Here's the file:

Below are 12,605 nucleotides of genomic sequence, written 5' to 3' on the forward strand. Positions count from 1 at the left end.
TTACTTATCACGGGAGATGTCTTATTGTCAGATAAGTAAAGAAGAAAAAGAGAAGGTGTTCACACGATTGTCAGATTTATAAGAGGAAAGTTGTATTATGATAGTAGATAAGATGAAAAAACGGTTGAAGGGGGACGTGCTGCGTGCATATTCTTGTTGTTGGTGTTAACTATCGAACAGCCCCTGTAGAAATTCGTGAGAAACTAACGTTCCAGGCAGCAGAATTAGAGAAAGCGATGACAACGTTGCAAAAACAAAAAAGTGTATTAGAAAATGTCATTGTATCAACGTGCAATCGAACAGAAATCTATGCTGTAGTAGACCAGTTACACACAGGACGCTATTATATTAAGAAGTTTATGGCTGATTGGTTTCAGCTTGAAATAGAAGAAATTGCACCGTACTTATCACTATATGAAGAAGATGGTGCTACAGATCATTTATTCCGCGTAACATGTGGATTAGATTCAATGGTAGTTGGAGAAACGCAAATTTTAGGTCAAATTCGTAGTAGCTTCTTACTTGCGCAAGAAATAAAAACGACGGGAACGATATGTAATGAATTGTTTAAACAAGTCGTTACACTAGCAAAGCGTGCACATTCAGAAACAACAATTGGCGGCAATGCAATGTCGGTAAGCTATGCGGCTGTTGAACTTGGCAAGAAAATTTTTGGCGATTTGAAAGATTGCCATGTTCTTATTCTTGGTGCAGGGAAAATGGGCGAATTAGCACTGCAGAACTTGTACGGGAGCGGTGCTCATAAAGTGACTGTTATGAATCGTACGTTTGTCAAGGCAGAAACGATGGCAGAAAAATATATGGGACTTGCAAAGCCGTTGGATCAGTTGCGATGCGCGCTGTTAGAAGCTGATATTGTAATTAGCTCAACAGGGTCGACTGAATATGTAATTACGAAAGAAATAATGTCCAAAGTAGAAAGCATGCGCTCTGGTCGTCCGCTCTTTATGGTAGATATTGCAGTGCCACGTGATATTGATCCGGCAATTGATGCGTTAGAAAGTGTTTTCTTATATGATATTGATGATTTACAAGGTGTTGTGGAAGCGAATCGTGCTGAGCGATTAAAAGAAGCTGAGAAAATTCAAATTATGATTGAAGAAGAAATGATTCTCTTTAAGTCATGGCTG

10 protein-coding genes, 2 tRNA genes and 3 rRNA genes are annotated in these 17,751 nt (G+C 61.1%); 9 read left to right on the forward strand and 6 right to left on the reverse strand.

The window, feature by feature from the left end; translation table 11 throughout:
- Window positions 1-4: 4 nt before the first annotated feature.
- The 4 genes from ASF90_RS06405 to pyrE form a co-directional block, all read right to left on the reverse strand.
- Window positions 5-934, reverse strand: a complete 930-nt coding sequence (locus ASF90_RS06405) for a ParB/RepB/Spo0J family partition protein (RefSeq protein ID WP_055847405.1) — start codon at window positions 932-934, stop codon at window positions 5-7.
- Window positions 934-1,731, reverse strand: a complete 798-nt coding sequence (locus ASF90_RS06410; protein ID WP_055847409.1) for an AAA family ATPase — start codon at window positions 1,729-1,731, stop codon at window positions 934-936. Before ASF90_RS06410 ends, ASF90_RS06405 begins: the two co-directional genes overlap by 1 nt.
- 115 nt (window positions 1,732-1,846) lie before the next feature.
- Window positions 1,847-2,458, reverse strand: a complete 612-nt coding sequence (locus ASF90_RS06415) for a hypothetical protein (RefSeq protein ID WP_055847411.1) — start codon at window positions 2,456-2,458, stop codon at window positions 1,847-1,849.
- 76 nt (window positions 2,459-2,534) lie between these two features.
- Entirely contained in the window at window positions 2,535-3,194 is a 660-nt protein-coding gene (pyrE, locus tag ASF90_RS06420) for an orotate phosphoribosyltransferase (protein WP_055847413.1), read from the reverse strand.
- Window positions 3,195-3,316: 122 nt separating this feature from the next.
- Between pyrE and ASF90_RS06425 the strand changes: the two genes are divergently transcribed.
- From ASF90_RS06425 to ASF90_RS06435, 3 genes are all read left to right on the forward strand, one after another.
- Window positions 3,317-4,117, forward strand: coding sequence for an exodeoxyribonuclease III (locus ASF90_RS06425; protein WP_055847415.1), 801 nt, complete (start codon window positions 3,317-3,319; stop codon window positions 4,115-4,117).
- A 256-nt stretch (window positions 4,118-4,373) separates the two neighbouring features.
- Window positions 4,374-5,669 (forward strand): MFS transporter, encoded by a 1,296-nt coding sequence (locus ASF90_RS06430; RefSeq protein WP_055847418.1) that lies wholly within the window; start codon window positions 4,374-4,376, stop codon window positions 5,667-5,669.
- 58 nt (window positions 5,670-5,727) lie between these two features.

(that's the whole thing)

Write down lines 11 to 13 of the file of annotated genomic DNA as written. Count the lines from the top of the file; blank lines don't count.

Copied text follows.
- 76 nt (window positions 2,459-2,534) lie between these two features.
- Entirely contained in the window at window positions 2,535-3,194 is a 660-nt protein-coding gene (pyrE, locus tag ASF90_RS06420) for an orotate phosphoribosyltransferase (protein WP_055847413.1), read from the reverse strand.
- Window positions 3,195-3,316: 122 nt separating this feature from the next.